Hermann Harde  Physics &  Climate
Climate Science
Physics & Climate

Climate Science

Introductory Remarks


Climate is the weather averaged over several decades. While it is relatively easy to observe daily variations of the temperature, humidity or wind speed, changes of the climate requires to measure smallest trends of these strongly varying quantities over many years and large areas. Even more difficult is to make reliable climate prognoses, when the origin and interaction of some climate drivers are not known or not fully understood. Over recent years climate science has rapidly developed to an interdisciplinary branch of sci - ence and now adays covers many of the classical disciplines like meteorology, geology, earth- and atmosphe ric physics, chemistry and biology, pale ontology or astrophysics. Meanwhile it even includes subjects like climate-ecology, -health, -psychology, -law and, of course, climate politics. And indeed for understanding such an extremely complex ‘phenomenon‘ like climate, interdisci plinarity is an absolute requirement. But up to now climate science suffers from some principal problems: 1. Despite considerably improved measuring techniques for temperature, humidity, clouds or sea-level heights - meanwhile covering the whole planet by means of satellite techniques - direct measurements are only available for relatively short observation periods. For longer trends researchers have to rely on proxy data like ice cores, stalactites, dendrology or sto- mata of leaves with much higher uncertainties. 2. Up to now the main processes and drivers for a changing climate are not really understood. There exist different hypotheses but because of the long time constants and a lot of compe- ting effects, it is extremely difficult to verify one of them. Only climate models based on many assumptions and endless parameters can be used to simulate the past and future climate. 3. The different research fields are not really integrated and do not form a common discipline. Often scientists proceed in their original research but under the label of climate science, which is known to be well funded. Meanwhile climate covers all fields of our society, and any inconvenient developments are traced back to climate. Already brief insinuations of danger or catastrophes assumed to result from climate changes give the highest guarantee for receiving attention from media, politics and finally for further funding. 4. As long as science cannot explain unambiguously the processes responsible for previous and future climate variations, speculation and ideology defeat serious science. It is easier and more spectacular to retrace all changes to human activities and to neglect any natural effects. 5. At present a lot of fundamental research of serious scientists is no longer recognized. Instead, ideologized environmental and political organizations, which don‘t care about real science, dictate our actual environmental and energy politics. Our society and particularly some of our politicians are manipulated and indoctrinated by these groups, which believe: The only way to save our planet is to stop all anthropogenic CO 2 -emissions.

Climate of the Past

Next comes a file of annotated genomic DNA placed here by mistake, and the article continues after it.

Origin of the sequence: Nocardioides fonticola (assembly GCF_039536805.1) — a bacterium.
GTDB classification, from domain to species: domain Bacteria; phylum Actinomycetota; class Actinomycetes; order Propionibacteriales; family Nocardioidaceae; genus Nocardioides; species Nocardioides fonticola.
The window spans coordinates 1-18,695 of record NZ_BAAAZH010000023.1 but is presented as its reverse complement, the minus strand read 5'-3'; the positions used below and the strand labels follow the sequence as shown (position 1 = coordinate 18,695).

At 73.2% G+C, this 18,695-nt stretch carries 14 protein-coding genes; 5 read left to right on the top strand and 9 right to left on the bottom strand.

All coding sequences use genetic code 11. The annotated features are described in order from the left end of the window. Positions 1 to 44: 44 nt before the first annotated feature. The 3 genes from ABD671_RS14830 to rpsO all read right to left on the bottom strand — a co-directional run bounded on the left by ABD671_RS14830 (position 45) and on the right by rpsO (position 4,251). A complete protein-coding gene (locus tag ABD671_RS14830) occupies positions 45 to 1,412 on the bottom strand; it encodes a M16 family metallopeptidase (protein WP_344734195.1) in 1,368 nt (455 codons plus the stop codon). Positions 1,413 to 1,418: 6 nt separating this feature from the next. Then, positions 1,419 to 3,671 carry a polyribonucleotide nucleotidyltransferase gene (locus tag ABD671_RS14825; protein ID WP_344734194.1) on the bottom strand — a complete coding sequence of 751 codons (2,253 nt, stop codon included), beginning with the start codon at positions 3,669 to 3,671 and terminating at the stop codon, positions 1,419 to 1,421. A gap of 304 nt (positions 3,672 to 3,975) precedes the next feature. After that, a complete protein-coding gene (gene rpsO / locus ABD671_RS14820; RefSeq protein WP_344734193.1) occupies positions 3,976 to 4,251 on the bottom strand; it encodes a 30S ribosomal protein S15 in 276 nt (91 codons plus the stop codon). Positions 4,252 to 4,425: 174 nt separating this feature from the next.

Unfortunately, the actual climate discussion is strongly dominated by pseudo-science and speculations about domino effects or tipping points, which are initiating the doomsday, when the CO 2 -emissions are not strongly reduced. But in this overheated debate, even seasoned climate experts and realists often forget to remember that we are living in an Ice Age , currently the Quaternary . From paleoclimatic studies it is largely settled that for more than 4 billion years the Earth‘s climate was determined by Warm Ages , which were interrupted by Ice Age Periods of 18 to 300 million years. Over the last 2.4 billion years, the temperatures were only comparable to today's values for one fifth of the time, i.e., for 4/5th of the time higher, temporarily even significantly higher, up to 10°C more than our current temperatures. This also applies to the last 570 million years, i.e., reaching back to the Cambrian (Palaeozoic), as derived from proxy data. But it is not known that these Warm Ages caused tipping points like de - struction of fauna and flora. On the contrary, to - gether with a significant - ly higher CO 2 concentra - tion this gave the basis for new forms of life to develop in an un expect - ed way. Warm Ages were also the basis for the emergence of the extensive resour - ces of fossil fuels, the use of which only made economic development and today's prosperity possible. The Warm Ages were interrupted by 4 Ice Ages , which are characterized by one or both polar caps being icy. We are therefore living in an Ice Age , the Quater nary , which began about 2.6 million years ago and is still going on. Within such ice ages we find periodi cally recurring distinctive ice periods, the Glacials , and warmer peri ods, the Interglacials . So, in the Eemian Interglacial more than 115,000 years ago it was at least 4 degrees warmer than today in the actual interglacial, the Holocene . At that time there were hippos on the Upper Rhine, as numerous bone and tooth findings show. Again, there are no signs of a climatic tipping point or domino effect, instead, higher temperatures have mostly led to more favorable living conditions for animals and plants. During the Holocene , i.e. over the last 11,000 years, there were various warmer periods that had higher or comparable temperatures than today. It is therefore a falsification of climatological history to claim that we have never had such high temperatures as today. After the Medieval Warm Period of a few hundred years and a subsequent much colder epoch, which lasted from around 1450 to around 1850 and is known as the Little Ice Age , we have since been in a climatic phase with slightly increasing temperatures. Fortunately, we live in a warmer period of the Ice Age Quaternary and should be happy that temperatures have risen by a few tenths of a degree since the Little Ice Age.